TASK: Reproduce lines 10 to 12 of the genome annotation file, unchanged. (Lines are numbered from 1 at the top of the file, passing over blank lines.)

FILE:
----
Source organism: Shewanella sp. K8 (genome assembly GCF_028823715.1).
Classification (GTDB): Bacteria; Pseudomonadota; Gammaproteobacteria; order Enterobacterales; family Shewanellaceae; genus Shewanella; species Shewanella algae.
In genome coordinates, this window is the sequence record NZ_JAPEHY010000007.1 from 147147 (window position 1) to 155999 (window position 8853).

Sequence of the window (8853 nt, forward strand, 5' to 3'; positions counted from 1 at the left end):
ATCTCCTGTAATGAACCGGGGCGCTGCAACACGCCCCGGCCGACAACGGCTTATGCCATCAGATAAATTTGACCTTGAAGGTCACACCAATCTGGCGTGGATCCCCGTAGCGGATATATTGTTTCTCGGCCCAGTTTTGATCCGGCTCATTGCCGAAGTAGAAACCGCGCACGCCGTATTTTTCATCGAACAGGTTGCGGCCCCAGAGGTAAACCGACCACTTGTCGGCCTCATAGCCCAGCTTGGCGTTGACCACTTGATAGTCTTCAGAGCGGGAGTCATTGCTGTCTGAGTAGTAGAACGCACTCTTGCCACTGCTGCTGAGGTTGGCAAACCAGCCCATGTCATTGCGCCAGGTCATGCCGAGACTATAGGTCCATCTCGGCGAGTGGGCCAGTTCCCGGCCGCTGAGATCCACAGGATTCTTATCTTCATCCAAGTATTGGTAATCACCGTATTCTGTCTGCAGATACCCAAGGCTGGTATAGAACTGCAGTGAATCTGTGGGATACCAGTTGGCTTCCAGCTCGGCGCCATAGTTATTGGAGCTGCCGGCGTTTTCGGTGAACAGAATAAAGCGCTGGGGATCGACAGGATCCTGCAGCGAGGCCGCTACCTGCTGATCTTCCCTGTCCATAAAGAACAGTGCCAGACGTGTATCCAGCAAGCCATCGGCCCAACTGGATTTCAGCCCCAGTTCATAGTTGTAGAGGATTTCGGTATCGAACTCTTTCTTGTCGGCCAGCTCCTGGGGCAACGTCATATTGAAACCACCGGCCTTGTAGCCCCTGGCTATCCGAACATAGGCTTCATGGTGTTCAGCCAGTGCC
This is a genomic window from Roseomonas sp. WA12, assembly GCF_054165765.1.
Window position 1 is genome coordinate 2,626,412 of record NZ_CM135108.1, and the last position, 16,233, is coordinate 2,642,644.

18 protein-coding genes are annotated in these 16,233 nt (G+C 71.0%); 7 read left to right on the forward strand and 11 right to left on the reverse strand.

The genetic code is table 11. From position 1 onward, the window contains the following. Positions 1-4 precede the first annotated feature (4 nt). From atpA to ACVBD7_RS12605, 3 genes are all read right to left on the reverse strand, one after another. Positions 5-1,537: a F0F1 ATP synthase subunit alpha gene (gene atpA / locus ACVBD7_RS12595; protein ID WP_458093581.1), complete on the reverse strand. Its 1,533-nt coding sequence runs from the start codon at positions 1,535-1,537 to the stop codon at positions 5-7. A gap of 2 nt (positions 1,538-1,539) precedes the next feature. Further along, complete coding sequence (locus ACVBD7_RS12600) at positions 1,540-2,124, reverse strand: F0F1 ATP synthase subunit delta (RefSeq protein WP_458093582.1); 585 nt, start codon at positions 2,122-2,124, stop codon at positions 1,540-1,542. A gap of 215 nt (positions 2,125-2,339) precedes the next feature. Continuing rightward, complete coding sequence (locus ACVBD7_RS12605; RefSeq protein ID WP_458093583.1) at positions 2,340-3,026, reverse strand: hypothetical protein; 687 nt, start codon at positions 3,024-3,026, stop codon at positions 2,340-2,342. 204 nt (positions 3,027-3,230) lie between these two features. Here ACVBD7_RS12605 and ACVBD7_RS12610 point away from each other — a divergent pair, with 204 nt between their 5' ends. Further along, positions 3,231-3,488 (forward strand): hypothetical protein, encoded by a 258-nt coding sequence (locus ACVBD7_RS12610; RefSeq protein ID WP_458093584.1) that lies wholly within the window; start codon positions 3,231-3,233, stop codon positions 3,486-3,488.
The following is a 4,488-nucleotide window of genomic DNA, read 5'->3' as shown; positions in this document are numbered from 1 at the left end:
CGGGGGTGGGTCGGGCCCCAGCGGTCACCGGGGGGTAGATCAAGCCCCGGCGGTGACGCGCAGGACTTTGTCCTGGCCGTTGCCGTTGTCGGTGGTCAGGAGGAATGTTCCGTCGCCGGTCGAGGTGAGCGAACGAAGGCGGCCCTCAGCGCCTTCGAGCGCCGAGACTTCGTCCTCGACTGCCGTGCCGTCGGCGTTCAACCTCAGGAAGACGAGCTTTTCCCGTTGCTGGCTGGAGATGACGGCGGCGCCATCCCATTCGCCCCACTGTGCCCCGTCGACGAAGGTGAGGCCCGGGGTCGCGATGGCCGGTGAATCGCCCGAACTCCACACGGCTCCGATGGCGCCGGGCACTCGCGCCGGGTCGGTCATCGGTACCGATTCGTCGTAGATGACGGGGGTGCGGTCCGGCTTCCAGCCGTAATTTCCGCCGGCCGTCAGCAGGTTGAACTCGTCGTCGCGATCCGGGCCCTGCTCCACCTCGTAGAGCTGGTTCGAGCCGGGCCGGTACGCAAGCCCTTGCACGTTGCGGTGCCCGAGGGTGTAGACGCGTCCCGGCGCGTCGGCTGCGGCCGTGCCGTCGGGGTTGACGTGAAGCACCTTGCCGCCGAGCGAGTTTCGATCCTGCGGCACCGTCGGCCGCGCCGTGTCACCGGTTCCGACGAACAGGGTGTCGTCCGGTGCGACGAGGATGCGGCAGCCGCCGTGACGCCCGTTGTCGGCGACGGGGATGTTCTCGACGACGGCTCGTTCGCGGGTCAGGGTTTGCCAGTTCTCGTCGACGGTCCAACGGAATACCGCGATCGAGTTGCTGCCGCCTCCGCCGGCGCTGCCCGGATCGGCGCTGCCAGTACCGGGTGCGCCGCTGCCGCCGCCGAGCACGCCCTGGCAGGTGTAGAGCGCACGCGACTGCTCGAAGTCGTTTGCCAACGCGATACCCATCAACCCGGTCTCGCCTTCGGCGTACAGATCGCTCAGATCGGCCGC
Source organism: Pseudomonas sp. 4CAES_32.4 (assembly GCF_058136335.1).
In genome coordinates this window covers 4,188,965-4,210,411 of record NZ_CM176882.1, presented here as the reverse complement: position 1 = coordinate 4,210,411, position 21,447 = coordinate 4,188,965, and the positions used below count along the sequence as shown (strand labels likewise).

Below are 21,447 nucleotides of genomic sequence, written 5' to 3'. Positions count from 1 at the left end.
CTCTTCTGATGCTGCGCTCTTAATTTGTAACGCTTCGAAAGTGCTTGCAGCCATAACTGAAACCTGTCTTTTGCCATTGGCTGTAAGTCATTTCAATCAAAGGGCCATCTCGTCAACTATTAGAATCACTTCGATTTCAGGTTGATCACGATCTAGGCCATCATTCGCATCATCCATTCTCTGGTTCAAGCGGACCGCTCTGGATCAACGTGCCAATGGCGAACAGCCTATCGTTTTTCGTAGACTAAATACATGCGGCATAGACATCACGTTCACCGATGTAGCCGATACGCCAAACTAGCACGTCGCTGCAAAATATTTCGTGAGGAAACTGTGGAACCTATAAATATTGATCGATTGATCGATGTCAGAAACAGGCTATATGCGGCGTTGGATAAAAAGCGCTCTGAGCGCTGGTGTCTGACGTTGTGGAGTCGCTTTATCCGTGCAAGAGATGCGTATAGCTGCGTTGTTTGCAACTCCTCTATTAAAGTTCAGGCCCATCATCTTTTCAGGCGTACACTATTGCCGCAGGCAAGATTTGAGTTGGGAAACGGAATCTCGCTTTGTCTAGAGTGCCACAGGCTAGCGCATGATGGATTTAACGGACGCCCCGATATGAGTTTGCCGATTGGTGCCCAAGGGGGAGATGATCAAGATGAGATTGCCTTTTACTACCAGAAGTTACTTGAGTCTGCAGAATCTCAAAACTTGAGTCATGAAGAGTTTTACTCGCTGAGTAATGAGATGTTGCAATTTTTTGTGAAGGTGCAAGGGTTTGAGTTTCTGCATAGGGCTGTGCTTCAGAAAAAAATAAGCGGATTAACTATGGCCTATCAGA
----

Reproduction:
The following is a 4,488-nucleotide window of genomic DNA, read 5'->3' as shown; positions in this document are numbered from 1 at the left end:
CGGGGGTGGGTCGGGCCCCAGCGGTCACCGGGGGGTAGATCAAGCCCCGGCGGTGACGCGCAGGACTTTGTCCTGGCCGTTGCCGTTGTCGGTGGTCAGGAGGAATGTTCCGTCGCCGGTCGAGGTGAGCGAACGAAGGCGGCCCTCAGCGCCTTCGAGCGCCGAGACTTCGTCCTCGACTGCCGTGCCGTCGGCGTTCAACCTCAGGAAGACGAGCTTTTCCCGTTGCTGGCTGGAGATGACGGCGGCGCCATCCCATTCGCCCCACTGTGCCCCGTCGACGAAGGTGAGGCCCGGGGTCGCGATGGCCGGTGAATCGCCCGAACTCCACACGGCTCCGATGGCGCCGGGCACTCGCGCCGGGTCGGTCATCGGTACCGATTCGTCGTAGATGACGGGGGTGCGGTCCGGCTTCCAGCCGTAATTTCCGCCGGCCGTCAGCAGGTTGAACTCGTCGTCGCGATCCGGGCCCTGCTCCACCTCGTAGAGCTGGTTCGAGCCGGGCCGGTACGCAAGCCCTTGCACGTTGCGGTGCCCGAGGGTGTAGACGCGTCCCGGCGCGTCGGCTGCGGCCGTGCCGTCGGGGTTGACGTGAAGCACCTTGCCGCCGAGCGAGTTTCGATCCTGCGGCACCGTCGGCCGCGCCGTGTCACCGGTTCCGACGAACAGGGTGTCGTCCGGTGCGACGAGGATGCGGCAGCCGCCGTGACGCCCGTTGTCGGCGACGGGGATGTTCTCGACGACGGCTCGTTCGCGGGTCAGGGTTTGCCAGTTCTCGTCGACGGTCCAACGGAATACCGCGATCGAGTTGCTGCCGCCTCCGCCGGCGCTGCCCGGATCGGCGCTGCCAGTACCGGGTGCGCCGCTGCCGCCGCCGAGCACGCCCTGGCAGGTGTAGAGCGCACGCGACTGCTCGAAGTCGTTTGCCAACGCGATACCCATCAACCCGGTCTCGCCTTCGGCGTACAGATCGCTCAGATCGGCCGC
Source organism: Pseudomonas sp. 4CAES_32.4 (assembly GCF_058136335.1).